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(eg, leukemia) and witnessed accidental events. Rarely, infants can self-inflict bruises through forceful and repetitive sucking, commonly involving their forearms and hands, but reports describing this are limited.
Lack of familiarity with the appearance of self-inflicted sucking bruises may result in unnecessary medical and social services intervention, and their associated consequences. We describe a case of self-inflicted sucking bruises in a young infant.
A healthy 3-week-old white female was referred to the emergency department for concerns about physical abuse after her primary care physician noted bruising on her right forearm. Two days prior, three bruises were noted on her right forearm after returning from a walk outdoors. Parents initially thought they were pressure marks from the infant carrier but became concerned when a fourth bruise appeared the next morning. The infant was born at term by uncomplicated vaginal delivery; she received vitamin K at birth and had an uneventful newborn nursery course. She was exclusively breastfed and receiving vitamin D supplementation. Her mother was not taking any medications. Family history was negative for bleeding disorders. Her parents were the sole caregivers.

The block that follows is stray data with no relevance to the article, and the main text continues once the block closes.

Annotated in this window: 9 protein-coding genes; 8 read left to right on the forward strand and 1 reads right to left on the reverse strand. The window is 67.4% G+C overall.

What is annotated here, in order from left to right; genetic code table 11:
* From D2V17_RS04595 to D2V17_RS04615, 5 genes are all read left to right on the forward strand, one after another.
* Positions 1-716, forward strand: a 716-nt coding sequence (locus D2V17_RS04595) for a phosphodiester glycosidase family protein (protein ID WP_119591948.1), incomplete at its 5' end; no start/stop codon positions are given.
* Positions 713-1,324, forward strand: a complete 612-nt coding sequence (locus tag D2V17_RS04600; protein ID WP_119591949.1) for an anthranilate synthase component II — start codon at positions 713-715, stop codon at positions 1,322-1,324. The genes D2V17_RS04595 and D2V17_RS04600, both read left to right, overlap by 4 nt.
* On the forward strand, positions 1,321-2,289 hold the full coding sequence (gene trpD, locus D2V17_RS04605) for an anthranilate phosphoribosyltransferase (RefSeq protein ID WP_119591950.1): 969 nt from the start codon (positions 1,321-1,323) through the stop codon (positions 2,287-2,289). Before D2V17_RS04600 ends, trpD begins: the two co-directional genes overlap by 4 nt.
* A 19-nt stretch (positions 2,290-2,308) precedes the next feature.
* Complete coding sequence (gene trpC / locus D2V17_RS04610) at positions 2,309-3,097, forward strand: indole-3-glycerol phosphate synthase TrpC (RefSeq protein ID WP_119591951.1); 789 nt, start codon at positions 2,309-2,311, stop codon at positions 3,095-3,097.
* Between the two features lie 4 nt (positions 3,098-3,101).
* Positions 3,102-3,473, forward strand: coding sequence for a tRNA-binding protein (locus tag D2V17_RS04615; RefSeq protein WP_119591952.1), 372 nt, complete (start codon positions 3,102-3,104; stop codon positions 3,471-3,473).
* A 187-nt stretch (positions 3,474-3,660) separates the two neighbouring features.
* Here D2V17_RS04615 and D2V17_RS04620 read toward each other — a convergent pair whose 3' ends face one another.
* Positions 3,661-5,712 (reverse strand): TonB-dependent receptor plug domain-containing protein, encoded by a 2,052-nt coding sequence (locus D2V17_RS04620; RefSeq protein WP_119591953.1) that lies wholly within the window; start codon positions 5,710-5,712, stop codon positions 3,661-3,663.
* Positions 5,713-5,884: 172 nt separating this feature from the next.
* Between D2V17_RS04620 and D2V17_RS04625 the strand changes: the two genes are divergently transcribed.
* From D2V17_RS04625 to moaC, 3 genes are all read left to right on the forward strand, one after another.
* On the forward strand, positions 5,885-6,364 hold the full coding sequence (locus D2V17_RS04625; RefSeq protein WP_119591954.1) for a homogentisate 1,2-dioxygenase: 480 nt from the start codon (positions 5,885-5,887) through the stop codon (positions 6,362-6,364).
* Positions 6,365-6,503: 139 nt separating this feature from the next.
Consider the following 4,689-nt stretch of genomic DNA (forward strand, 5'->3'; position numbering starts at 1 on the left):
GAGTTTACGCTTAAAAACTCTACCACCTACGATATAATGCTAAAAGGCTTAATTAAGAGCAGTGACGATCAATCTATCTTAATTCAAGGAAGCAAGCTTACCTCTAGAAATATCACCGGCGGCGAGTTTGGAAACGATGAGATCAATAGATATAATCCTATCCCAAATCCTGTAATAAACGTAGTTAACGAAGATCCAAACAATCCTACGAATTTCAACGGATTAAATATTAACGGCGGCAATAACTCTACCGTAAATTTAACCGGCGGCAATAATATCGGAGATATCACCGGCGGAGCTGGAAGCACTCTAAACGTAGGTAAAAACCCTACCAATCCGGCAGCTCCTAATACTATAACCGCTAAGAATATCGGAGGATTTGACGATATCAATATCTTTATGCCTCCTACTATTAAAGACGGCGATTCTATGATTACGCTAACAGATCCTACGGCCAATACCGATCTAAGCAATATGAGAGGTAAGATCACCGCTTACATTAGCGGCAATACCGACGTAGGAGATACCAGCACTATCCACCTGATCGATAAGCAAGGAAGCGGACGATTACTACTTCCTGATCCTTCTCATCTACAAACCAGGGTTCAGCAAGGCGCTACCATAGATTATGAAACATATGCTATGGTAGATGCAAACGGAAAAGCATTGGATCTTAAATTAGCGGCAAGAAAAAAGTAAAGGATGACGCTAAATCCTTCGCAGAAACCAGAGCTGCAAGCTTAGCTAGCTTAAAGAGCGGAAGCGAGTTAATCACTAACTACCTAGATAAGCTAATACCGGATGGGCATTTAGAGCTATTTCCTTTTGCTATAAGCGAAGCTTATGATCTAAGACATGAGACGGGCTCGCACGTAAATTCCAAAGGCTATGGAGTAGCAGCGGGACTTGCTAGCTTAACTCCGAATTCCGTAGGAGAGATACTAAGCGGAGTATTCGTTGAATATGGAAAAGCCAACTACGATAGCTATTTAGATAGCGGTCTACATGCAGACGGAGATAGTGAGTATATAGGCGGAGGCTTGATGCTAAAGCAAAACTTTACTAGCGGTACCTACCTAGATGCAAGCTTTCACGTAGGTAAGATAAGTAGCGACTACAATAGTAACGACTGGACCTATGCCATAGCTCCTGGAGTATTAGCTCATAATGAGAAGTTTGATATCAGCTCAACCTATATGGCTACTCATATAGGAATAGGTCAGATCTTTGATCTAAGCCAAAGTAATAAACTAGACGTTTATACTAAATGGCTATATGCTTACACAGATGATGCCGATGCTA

On physical examination, she was well-appearing. Her examination was unremarkable except for four curvilinear, erythematous bruises on the right lateral forearm (Figure).
A complete blood count, coagulation profile, liver function tests, lipase level, head computed tomography scan without contrast, and a pediatric skeletal survey were normal. Hospital social work met with the family and no social concerns were identified. Parents reported that their daughter often sucked vigorously on her hands. A multidisciplinary team reviewed the case and concluded her bruises were consistent with sucking bruises of infancy. She was subsequently discharged home with her parents.
To the best of our knowledge, our report here is one of only four in the literature to describe bruising in an infant due to self-inflicted sucking. Halpin-Evans and Wooding
described three breastfed infants ages 12 days to 4 weeks with unexplained forearm bruising. Two of the infants underwent complete medical and social evaluations for abuse, but self-inflicted sucking was accepted as a plausible explanation in all three cases. Venkata and Woolley
However, the relative scarcity of similar reports in the medical literature can lead to unnecessary diagnostic testing, health care costs, parental anxiety, and involvement of child and family social services. We hope our report raises awareness among medical providers of this unusual manifestation of bruising in infancy.